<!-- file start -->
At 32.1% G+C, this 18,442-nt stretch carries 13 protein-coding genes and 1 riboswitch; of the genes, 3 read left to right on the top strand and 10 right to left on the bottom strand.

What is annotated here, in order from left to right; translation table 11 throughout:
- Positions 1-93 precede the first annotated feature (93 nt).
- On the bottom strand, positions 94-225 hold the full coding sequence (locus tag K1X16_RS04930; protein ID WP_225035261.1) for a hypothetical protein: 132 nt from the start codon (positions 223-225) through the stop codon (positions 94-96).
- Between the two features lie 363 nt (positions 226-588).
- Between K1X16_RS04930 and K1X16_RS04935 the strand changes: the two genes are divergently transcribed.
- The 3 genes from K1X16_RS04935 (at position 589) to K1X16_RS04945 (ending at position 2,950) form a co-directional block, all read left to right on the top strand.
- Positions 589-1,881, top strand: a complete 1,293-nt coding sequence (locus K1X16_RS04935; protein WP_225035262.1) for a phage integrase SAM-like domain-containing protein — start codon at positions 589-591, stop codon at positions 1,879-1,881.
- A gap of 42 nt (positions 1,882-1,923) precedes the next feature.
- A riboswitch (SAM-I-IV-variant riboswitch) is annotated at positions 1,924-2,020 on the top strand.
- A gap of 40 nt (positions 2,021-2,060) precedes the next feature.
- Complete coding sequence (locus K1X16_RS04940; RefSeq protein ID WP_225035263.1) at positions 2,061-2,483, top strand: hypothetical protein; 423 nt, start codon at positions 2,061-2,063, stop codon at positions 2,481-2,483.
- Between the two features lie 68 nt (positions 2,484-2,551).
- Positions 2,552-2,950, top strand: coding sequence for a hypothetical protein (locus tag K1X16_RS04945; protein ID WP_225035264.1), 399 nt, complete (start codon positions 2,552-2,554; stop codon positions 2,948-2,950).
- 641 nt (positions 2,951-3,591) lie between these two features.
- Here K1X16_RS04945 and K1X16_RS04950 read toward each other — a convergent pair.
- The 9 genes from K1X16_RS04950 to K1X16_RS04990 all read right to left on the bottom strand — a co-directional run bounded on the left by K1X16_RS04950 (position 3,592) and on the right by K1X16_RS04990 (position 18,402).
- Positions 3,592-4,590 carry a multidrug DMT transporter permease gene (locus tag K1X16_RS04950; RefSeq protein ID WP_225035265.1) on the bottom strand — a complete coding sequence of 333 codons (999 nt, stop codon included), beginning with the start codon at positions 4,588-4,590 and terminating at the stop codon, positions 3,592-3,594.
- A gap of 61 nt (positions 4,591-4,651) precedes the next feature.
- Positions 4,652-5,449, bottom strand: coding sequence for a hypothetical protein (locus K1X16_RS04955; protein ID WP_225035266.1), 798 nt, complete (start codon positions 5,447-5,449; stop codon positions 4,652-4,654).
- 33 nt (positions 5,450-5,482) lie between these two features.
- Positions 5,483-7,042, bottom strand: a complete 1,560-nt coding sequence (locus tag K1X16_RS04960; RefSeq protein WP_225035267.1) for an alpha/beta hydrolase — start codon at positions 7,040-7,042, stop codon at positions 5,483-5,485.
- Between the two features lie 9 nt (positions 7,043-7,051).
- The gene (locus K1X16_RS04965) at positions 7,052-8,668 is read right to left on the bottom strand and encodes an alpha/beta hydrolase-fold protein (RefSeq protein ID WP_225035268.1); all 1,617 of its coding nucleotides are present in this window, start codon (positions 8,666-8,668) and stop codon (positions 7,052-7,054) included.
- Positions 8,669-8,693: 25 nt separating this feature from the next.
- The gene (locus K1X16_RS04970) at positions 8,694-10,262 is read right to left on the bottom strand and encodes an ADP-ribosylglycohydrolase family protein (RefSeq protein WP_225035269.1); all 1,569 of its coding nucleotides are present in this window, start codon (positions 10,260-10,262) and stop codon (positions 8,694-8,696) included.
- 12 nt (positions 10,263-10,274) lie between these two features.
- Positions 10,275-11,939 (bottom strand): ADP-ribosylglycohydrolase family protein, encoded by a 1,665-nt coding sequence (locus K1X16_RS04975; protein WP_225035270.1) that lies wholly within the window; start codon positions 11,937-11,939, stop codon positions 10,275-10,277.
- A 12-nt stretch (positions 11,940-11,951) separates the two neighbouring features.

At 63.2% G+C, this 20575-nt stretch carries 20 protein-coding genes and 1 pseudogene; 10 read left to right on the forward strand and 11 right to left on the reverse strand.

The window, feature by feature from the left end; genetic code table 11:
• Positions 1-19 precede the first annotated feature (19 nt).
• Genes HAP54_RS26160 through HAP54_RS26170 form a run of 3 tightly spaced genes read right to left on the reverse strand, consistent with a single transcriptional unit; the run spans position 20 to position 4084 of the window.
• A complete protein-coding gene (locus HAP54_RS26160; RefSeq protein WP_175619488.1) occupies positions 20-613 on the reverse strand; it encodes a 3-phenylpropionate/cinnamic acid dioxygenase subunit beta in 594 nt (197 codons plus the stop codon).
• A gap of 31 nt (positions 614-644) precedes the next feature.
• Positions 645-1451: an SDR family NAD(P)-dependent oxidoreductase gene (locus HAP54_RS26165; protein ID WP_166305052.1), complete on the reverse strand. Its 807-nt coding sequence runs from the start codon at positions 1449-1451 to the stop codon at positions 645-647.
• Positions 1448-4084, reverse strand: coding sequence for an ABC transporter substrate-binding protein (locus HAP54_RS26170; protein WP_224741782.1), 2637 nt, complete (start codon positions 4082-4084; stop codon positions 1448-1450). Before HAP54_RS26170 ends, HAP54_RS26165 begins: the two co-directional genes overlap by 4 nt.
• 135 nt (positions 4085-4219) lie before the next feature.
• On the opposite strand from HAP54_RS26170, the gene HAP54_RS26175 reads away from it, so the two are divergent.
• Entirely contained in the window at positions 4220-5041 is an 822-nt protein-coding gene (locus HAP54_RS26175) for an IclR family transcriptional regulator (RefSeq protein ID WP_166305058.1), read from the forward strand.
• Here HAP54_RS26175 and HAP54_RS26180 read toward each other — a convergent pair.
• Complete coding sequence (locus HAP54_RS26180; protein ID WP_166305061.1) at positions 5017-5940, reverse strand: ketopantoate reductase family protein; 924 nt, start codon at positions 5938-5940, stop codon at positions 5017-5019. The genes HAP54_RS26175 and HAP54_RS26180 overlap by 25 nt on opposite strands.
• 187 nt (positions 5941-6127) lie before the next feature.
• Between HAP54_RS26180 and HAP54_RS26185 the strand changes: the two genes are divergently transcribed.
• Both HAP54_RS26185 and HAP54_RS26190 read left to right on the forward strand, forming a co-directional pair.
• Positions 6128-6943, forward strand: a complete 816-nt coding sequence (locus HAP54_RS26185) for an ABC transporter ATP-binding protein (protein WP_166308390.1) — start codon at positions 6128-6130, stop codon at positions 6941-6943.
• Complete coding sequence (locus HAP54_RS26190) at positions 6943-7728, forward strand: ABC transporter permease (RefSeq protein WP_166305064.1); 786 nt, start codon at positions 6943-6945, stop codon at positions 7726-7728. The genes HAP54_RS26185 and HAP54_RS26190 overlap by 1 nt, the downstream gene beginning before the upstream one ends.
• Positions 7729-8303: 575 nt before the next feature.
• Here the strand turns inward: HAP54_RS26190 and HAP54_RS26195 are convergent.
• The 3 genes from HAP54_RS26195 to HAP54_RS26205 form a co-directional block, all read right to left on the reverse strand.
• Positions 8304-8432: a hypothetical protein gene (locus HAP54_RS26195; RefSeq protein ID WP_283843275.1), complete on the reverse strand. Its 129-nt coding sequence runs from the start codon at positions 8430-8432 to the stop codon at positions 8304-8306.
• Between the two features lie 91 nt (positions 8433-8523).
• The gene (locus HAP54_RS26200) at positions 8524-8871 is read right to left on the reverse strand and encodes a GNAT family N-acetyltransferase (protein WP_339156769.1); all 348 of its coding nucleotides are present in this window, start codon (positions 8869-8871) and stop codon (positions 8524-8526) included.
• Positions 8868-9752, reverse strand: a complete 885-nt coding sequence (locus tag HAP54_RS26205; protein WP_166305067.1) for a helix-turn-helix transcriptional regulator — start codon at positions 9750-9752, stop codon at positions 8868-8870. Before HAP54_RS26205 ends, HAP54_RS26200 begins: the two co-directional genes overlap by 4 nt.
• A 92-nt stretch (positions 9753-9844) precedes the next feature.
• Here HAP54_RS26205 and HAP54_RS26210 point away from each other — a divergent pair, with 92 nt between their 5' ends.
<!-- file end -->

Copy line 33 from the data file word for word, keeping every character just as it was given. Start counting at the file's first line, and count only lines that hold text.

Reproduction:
• Genes HAP54_RS26160 through HAP54_RS26170 form a run of 3 tightly spaced genes read right to left on the reverse strand, consistent with a single transcriptional unit; the run spans position 20 to position 4084 of the window.